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Jun 11, 2009


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I think there's room for all interested parties to reach a consensus. My question is why Roy Carroll is only now voicing his concerns about the plans. Al Leonard, the vice president of his company The Carroll Companies, sat on the steering committee for the plans.

You would think that Mr. Carroll would've known long before now about plans that he might disagree with. Or perhaps he purposely waited until the last minute so he could put the kibash on the whole thing and just do away with the downtown manual all together.

David Wharton

As of this afternoon, Mr. Carroll has not agreed to sit down and discuss modifications, though he's repeatedly been asked to do that.

Andrew, you're right -- Mr. Leonard was closely involved throughout the drafting process, and as far as I know, he kept Mr. Carroll and other downtown property owners up to date on what was being proposed.

Tom Phillips

Are they going to be guidelines or strict rules? My experience has taught me that guidelines such as the Comp Plan are interpreted as strict rules unless the governing body rides herd on the "planners" I think one of the most important things we need downtown is bulldozers.


I think the process here is what is important - when you look at the planning group, while the developers are adequately represented, they aren't overly so like the LDO rewrite process. It might just be that he is used to getting his way (see Wachovia tower). I can only hope no one bends to his threats to take his toys and leave. The site will get developed - if not by him, then someone else. He should get no special consideration in this process regardless of his financial leverage.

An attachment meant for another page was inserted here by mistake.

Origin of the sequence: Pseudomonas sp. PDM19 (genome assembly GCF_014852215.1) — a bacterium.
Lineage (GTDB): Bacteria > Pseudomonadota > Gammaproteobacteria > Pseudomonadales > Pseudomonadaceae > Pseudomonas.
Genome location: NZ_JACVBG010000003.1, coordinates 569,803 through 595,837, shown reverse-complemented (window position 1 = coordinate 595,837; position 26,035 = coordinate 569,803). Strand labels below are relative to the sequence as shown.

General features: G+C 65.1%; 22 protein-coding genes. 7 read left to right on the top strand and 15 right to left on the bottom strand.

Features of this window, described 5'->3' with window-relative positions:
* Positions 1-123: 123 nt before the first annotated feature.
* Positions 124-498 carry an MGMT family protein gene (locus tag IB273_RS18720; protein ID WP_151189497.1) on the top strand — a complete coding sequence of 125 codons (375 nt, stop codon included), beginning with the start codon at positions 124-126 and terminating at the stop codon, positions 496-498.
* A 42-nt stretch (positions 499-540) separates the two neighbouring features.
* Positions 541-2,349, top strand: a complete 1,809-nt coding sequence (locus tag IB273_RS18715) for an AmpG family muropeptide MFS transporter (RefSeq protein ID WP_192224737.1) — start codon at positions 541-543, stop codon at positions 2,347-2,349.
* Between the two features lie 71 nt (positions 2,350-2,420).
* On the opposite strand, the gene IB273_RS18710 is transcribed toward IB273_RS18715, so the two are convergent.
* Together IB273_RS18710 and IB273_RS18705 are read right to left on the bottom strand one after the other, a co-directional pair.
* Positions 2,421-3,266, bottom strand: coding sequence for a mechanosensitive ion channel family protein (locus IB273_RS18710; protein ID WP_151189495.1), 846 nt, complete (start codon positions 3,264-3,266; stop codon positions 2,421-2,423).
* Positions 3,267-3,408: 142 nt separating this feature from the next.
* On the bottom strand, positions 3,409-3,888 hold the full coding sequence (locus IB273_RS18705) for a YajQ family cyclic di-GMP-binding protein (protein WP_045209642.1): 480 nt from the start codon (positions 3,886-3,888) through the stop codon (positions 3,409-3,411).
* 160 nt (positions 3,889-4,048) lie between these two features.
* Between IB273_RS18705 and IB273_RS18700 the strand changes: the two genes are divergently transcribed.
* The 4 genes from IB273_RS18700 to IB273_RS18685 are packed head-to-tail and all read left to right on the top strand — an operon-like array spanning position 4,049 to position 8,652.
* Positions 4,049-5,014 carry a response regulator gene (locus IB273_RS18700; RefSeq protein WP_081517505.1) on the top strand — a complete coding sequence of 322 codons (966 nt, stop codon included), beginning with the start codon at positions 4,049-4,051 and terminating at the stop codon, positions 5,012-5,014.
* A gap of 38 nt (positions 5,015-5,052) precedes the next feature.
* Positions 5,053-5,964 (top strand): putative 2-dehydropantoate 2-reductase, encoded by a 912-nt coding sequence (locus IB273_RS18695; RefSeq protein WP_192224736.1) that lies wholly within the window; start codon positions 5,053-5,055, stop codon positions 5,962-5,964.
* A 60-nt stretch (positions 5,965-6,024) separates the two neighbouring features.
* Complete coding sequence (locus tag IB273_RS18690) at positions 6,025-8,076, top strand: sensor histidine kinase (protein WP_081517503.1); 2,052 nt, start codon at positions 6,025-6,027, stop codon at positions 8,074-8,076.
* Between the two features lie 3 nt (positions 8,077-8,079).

I also think it's worth noting that with many downtown projects, taxpayer funds are used. Mr. Carroll received at least $2 million in city and county incentives to revamp the Wachovia project. Lindbrook Development got $100,000 worth of city property for its planned project on South Elm. And those are the only ones I can recall.

So for Mary Skenes, who's Mike Barber's campaign manager by the way, to insinuate that only those who are in the real estate industry or own property downtown should be developing the design manual is disingenuous. If taxpayers are going to incentivize downtown development, which I don't necessarily disagree with, regular citizens should have a say in what their downtown is to become.

Even if this gets approved by the zoning commission, Mr. Carroll will have another opportunity to torpedo the manual through the city council. His political action committee, North Carolinians for Leadership in Government, gave $1000 each to Council members Groat, Matheny, Perkins, Wade, Bellamy-Small, Wells, and Mayor Johnson in 2007

To say development interests rule this city is an understatement.


Part of the problem is that a large percentage of existing downtown buildings are owned by a relatively small amount of owners, Milton Kern and the like.

Because they own so much of the available property, it allows them to charge what some would consider exhorbitantly priced rents. So instead of reducing prices, their storefronts remain empty, or worse, look junky.

A great example is the building beside the Southern railroad building on S. Elm. Amanda Lehmert form the N&R told me a while ago that the second floor had completely collapsed in the building. The building is in complete disrepair.

But the owner has not taken any action ti rehabilitate the building or demolish it. He's instead holding out and asking an overpriced amount for the building. So this building at a crucial crossroads between the new and old S. Elm will remain an eyesore and vacant.